Your hormone levels dictate how your body functions. When they’re well-balanced, you feel healthy, and everything works properly. But if just one type of hormone falls out of balance, you can feel like your overall health is suffering. That’s because when your hormones are out of whack, it can affect multiple body systems.
Hormone imbalances can stem from a variety of different factors. The providers at the office of Dr. Darin L. Weyhrich explain more about hormone imbalances and how they can affect your overall health.
The signs of a hormone imbalance are easy to spot if you know what to look for. Some of the symptoms of hormone imbalance include:
You may have only one of these symptoms or several of them, depending on which hormones are out of balance. And because these symptoms can also point to other conditions, a visit to Dr. Weyhrich can determine if your hormones are to blame.
Although symptoms alone are often a good indicator of a hormone imbalance, they’re not definitive proof.
You need to get a blood test to determine whether your hormones are in balance. Your blood show us how much of the following hormones you have in your system:
A urine sample also gives us valuable information about your hormone levels. In some cases, an ultrasound test can reveal the effects of a hormone deficiency.
Some of the most common hormone imbalances include:
Polycystic ovarian syndrome, or PCOS, affects 7-10% of women. You may not know that you have it unless you have difficulty conceiving, as many women with PCOS do. Having an ultrasound and blood tests are the only ways to confirm you have PCOS.
If you do have PCOS, we can often help restore your fertility so you can successfully conceive a child and carry to term, if that’s your wish. Even if you’re not looking to conceive, treating PCOS is still important because it’s an endocrine disorder that’s associated with insulin problems and type 2 diabetes.
If you have too much or too little thyroid hormone, your overall health can suffer.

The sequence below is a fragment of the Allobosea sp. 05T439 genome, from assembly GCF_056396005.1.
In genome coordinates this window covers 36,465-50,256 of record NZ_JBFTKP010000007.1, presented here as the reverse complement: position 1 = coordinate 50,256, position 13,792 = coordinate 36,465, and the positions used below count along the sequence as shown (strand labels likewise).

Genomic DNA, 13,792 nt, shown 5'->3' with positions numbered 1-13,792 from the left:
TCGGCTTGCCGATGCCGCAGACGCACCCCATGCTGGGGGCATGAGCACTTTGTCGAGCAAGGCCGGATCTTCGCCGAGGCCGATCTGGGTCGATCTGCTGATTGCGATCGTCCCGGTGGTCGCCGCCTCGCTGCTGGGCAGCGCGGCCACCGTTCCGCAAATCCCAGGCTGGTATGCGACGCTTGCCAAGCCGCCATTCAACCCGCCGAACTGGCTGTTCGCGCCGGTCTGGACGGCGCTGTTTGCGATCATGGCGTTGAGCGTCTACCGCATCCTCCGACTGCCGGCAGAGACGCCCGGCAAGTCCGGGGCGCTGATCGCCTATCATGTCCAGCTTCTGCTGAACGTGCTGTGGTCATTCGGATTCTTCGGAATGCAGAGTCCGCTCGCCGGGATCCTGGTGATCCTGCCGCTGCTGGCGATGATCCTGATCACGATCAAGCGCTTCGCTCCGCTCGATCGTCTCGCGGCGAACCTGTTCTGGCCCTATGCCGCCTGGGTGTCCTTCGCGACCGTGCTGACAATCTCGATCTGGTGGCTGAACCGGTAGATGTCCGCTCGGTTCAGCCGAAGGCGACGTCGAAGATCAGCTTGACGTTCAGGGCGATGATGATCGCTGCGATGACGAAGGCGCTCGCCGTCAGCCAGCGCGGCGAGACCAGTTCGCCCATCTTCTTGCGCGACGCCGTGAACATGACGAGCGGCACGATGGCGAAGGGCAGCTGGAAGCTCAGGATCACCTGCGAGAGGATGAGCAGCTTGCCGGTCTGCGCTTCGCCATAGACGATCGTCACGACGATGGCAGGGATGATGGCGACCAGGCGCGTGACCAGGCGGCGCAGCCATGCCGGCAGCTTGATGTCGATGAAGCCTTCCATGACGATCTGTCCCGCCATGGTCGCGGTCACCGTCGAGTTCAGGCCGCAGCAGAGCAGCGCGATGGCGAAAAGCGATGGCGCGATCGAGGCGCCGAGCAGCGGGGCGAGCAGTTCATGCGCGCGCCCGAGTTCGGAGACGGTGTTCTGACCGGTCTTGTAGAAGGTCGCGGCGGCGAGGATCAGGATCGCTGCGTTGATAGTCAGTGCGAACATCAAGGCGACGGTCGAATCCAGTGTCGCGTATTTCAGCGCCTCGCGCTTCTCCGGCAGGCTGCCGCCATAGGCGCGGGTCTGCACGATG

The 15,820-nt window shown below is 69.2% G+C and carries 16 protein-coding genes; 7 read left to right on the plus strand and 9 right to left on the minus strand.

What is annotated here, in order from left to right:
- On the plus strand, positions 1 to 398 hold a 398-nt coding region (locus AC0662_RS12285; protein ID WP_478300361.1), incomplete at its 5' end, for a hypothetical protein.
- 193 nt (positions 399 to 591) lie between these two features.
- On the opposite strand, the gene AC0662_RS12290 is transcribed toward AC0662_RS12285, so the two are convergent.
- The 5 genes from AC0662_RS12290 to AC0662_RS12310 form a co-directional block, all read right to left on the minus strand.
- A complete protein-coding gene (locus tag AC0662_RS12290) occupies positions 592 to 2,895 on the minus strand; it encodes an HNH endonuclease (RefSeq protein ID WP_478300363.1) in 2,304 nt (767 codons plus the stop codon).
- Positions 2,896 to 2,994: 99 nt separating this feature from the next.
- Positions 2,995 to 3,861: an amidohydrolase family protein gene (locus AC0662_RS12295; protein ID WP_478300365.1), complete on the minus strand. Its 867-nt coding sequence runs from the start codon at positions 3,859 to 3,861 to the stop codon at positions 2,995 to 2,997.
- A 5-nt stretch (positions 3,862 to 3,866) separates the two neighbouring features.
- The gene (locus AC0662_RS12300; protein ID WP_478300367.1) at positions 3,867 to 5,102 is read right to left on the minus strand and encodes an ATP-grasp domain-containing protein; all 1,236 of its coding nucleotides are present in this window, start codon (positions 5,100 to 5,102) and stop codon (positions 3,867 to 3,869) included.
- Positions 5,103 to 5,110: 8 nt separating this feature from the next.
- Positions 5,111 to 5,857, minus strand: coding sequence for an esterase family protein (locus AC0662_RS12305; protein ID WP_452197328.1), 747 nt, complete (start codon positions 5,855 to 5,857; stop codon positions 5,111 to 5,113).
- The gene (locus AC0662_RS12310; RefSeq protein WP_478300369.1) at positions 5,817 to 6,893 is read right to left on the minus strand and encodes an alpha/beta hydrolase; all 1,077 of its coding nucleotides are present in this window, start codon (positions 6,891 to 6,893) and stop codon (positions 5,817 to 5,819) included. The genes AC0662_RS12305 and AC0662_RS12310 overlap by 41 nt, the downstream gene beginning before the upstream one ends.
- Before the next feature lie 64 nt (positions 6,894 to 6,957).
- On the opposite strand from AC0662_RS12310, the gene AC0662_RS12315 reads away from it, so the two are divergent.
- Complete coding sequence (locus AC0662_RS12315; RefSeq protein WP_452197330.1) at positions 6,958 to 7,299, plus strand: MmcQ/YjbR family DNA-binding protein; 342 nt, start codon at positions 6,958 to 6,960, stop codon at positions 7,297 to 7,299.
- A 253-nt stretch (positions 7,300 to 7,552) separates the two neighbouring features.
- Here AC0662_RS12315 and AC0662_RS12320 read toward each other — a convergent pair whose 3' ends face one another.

If you have too little thyroid hormone, the condition is called hypothyroid disorder. Symptoms of hypothyroid disorder include being cold, gaining weight, depression, and low sex drive.
If you have too much thyroid hormone, the condition is called hyperthyroid disorder. Symptoms of hyperthyroid disorder include weight loss, increased appetite, trembling in your fingers, fatigue, anxiety or irritability, and sweating.
Disorders of your thyroid hormone are usually treatable. It’s important to get it treated because failure to do so can lead to more serious problems.
During the transition to menopause, you may start to feel the effects of your hormone levels dropping. The first phase of this transition is called perimenopause, which can last for 3-10 years.
Once you’ve reached menopause, which is defined as a year after your last menstrual period, your hormones may shift yet again.
Some of the hormone shifts include a decline in your estrogen, progesterone, and testosterone levels. Since you no longer have follicle-stimulating hormone (FSH) or luteinizing hormone (LH) to regulate your hormones, you may start to develop some uncomfortable symptoms, including:
If you have these symptoms, Dr. Weyhrich may suggest treating them with bioidentical hormone replacement therapy or medications for depression and bone health.
If you have any of the symptoms of a hormone imbalance, it’s time to schedule a consultation with Dr. Weyhrich. Contact us by phone or request an appointment online.